Horm Metab Res 2021; 53(05): 335-340
DOI: 10.1055/a-1393-5864
Endocrine Care

Cumulative Effects of Thyroid Hormones Over 10 Years and Risk of General and Abdominal Obesity

Ladan Mehran
1  Endocrine Research Center, Research Institute for Endocrine Sciences, Shahid Beheshti University of Medical Sciences, Tehran, Iran
,
Atieh Amouzegar
1  Endocrine Research Center, Research Institute for Endocrine Sciences, Shahid Beheshti University of Medical Sciences, Tehran, Iran
,
Safoora Gharibzadeh
2  Department of Epidemiology and Biostatistics, Research Centre for Emerging and Reemerging infectious Disease Pasteur Institute of Iran, Tehran, Iran
,
Hengameh Abdi
1  Endocrine Research Center, Research Institute for Endocrine Sciences, Shahid Beheshti University of Medical Sciences, Tehran, Iran
,
Mohammad Ali Mansournia
3  Department of Epidemiology and Biostatistics, School of Public Health, Tehran University of Medical Sciences, Tehran, Iran
,
Maryam Tohidi
4  Prevention of Metabolic Disorders Research Center, Research Institute for Endocrine Sciences, Shahid Beheshti University of Medical Sciences, Tehran, Iran
,
Fereidoun Azizi
1  Endocrine Research Center, Research Institute for Endocrine Sciences, Shahid Beheshti University of Medical Sciences, Tehran, Iran
› Author Affiliations

Abstract

We aimed to assess if changes in thyrotropin (TSH) and free thyroxine (FT4) over 10 years of follow-up would be associated with changes in body mass index (BMI) and waist circumference (WC) or risk of obesity. We enrolled 2317 out of 4179 participants in Tehran Thyroid Study with serum TSH between 0.1–10 mU/l and without history of thyroid medication or surgery. Serum concentrations of FT4 and TSH were measured at baseline and three follow-ups (1999–2011). To account for within-subject correlation, the generalized estimating equation was used to assess the association between one standard deviation(SD) change in the main exposures [cumulative excess (CE)TSH and CEFT4] and changes in BMI and WC; calculated scores of CETSH and CEFT4 were included in models as time-varying exposures. Cumulative excess of TSH or FT4 was not associated with increased incidence of general or abdominal obesity. However, CEFT4 was negatively associated with BMI only in overweight and obese subjects. In GEE analysis, one unit increase in TSH was associated with 0.02 kg/m2 increase in BMI (95% CI: 0.01, 0.03), which remained significant only in women; although the association was not significant after adding FT4 to model. One unit increase in FT4 was associated with 1.5 kg/m2 decrease in BMI (95% CI:−1.8,−1.2) and 4.1 cm decrease in WC (95% CI:−5.1,−3.1) in both sexes independent of TSH and other confounders. Cumulative excess of TSH or FT4 indicated no risk for general or abdominal obesity. However, FT4 was negatively associated with BMI and WC independent of TSH.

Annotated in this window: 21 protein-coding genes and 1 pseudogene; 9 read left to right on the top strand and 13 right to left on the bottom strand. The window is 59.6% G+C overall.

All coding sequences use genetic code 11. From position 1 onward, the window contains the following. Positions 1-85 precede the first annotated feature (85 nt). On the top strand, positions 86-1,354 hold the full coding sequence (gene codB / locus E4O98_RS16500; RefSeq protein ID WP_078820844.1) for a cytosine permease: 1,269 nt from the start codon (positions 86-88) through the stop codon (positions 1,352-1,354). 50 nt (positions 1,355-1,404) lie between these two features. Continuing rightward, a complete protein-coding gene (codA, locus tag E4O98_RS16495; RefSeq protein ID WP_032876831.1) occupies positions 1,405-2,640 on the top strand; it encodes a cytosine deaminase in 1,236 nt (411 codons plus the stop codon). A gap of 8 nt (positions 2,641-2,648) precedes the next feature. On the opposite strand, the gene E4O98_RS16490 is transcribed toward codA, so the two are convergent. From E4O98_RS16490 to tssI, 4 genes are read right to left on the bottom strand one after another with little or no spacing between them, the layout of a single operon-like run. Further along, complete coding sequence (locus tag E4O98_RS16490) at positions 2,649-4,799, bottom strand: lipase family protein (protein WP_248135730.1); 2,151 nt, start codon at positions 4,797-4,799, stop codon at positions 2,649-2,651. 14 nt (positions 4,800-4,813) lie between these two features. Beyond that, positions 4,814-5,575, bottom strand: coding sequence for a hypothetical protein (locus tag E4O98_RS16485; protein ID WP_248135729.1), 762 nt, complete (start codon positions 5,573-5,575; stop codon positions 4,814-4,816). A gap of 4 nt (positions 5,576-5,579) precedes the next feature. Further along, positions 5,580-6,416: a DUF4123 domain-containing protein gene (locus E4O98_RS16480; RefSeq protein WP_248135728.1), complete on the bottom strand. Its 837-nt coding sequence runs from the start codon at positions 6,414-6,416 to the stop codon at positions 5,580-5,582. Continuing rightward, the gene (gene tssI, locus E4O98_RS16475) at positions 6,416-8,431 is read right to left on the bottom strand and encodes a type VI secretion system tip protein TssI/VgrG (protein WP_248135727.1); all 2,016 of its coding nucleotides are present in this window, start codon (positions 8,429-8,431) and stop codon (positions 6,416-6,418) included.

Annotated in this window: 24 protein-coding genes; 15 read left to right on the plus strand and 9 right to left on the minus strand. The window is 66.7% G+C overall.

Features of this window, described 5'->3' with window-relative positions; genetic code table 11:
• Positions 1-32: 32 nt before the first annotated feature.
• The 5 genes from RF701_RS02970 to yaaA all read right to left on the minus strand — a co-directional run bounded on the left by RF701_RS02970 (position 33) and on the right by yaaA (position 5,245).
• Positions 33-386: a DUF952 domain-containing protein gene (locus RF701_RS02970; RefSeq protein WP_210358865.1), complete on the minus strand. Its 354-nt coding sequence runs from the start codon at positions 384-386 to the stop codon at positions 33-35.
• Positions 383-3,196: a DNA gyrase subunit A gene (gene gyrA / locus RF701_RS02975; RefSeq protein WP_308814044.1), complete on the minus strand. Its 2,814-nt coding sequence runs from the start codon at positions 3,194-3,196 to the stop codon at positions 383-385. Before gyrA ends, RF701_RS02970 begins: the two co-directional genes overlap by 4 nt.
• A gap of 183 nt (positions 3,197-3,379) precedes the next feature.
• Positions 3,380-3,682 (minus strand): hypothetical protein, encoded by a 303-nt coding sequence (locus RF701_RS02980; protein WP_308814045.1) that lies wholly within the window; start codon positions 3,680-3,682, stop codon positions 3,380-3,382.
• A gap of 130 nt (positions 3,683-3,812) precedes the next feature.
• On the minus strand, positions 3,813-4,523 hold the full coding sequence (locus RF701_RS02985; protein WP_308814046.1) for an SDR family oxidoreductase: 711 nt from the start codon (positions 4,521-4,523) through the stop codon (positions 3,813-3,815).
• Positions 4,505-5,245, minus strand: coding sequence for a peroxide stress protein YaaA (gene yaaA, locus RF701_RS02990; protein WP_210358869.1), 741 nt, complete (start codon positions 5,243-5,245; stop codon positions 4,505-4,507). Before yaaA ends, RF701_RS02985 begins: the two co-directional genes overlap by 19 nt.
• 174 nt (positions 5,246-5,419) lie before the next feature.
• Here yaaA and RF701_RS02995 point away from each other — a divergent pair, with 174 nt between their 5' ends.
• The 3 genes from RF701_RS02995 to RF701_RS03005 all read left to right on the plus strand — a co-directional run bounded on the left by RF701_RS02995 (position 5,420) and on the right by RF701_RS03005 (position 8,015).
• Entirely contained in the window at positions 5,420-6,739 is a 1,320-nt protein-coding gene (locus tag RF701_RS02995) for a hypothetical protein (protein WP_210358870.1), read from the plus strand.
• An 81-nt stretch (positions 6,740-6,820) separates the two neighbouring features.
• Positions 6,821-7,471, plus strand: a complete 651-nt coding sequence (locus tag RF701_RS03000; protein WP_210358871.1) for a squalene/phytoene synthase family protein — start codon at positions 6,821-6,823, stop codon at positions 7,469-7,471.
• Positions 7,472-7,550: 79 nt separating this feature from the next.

Supplementary material



Publication History

Received: 30 December 2020

Accepted after revision: 08 February 2021

Publication Date:
23 March 2021 (online)

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